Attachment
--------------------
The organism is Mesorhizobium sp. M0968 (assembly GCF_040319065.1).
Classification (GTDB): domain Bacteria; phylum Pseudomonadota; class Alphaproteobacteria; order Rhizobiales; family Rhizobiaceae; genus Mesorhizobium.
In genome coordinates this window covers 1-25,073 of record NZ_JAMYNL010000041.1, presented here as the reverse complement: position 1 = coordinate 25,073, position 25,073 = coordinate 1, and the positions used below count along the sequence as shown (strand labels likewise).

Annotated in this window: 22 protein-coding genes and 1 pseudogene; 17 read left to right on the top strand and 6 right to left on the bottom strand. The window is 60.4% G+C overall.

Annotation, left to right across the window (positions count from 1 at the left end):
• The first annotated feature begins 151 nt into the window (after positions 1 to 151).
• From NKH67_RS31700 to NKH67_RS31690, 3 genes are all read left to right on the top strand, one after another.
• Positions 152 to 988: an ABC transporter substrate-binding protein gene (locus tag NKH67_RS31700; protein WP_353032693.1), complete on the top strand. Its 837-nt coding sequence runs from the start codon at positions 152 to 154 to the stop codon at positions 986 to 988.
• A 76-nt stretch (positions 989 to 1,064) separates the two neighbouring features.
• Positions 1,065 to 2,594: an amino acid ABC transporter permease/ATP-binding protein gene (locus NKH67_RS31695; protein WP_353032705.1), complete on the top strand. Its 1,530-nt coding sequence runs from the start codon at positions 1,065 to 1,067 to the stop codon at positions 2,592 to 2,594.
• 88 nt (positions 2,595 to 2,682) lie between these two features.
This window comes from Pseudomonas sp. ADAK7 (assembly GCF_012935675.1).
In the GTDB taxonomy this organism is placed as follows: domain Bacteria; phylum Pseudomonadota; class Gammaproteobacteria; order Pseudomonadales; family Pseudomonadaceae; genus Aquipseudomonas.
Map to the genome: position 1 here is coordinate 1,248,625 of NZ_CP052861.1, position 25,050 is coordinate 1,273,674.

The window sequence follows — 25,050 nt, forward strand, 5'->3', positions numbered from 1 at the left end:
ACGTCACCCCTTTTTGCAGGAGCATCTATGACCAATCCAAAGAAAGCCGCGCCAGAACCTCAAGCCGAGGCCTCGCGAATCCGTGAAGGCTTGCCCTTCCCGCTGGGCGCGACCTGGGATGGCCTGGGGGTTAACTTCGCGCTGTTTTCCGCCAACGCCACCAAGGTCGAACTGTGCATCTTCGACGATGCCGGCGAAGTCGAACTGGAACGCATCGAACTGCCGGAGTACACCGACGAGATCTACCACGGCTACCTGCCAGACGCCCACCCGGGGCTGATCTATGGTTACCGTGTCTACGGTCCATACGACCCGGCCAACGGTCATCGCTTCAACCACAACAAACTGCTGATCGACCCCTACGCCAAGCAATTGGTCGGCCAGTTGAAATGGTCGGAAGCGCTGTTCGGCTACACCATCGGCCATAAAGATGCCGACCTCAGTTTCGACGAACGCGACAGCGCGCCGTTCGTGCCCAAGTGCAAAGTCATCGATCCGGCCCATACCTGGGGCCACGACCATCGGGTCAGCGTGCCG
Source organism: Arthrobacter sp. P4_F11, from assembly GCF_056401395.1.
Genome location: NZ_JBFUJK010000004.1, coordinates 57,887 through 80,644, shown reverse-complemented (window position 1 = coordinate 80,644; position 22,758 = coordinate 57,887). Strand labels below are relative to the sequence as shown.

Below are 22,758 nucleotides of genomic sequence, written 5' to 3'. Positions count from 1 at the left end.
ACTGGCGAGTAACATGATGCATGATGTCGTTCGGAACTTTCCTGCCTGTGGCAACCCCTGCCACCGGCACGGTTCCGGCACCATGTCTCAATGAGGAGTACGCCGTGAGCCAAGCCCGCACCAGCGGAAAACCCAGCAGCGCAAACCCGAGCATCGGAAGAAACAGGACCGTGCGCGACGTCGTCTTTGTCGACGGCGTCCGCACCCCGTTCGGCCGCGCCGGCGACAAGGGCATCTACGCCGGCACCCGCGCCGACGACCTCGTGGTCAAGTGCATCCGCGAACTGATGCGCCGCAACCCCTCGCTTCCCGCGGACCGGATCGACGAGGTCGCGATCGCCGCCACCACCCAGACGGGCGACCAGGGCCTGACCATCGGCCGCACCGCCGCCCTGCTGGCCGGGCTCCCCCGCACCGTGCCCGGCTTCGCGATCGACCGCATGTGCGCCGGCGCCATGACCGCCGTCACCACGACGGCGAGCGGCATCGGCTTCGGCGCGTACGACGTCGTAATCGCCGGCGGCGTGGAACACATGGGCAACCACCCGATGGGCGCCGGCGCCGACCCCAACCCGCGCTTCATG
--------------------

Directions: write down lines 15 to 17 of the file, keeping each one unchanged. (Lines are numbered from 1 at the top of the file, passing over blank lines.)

The window sequence follows — 25,050 nt, forward strand, 5'->3', positions numbered from 1 at the left end:
ACGTCACCCCTTTTTGCAGGAGCATCTATGACCAATCCAAAGAAAGCCGCGCCAGAACCTCAAGCCGAGGCCTCGCGAATCCGTGAAGGCTTGCCCTTCCCGCTGGGCGCGACCTGGGATGGCCTGGGGGTTAACTTCGCGCTGTTTTCCGCCAACGCCACCAAGGTCGAACTGTGCATCTTCGACGATGCCGGCGAAGTCGAACTGGAACGCATCGAACTGCCGGAGTACACCGACGAGATCTACCACGGCTACCTGCCAGACGCCCACCCGGGGCTGATCTATGGTTACCGTGTCTACGGTCCATACGACCCGGCCAACGGTCATCGCTTCAACCACAACAAACTGCTGATCGACCCCTACGCCAAGCAATTGGTCGGCCAGTTGAAATGGTCGGAAGCGCTGTTCGGCTACACCATCGGCCATAAAGATGCCGACCTCAGTTTCGACGAACGCGACAGCGCGCCGTTCGTGCCCAAGTGCAAAGTCATCGATCCGGCCCATACCTGGGGCCACGACCATCGGGTCAGCGTGCCG
Source organism: Arthrobacter sp. P4_F11, from assembly GCF_056401395.1.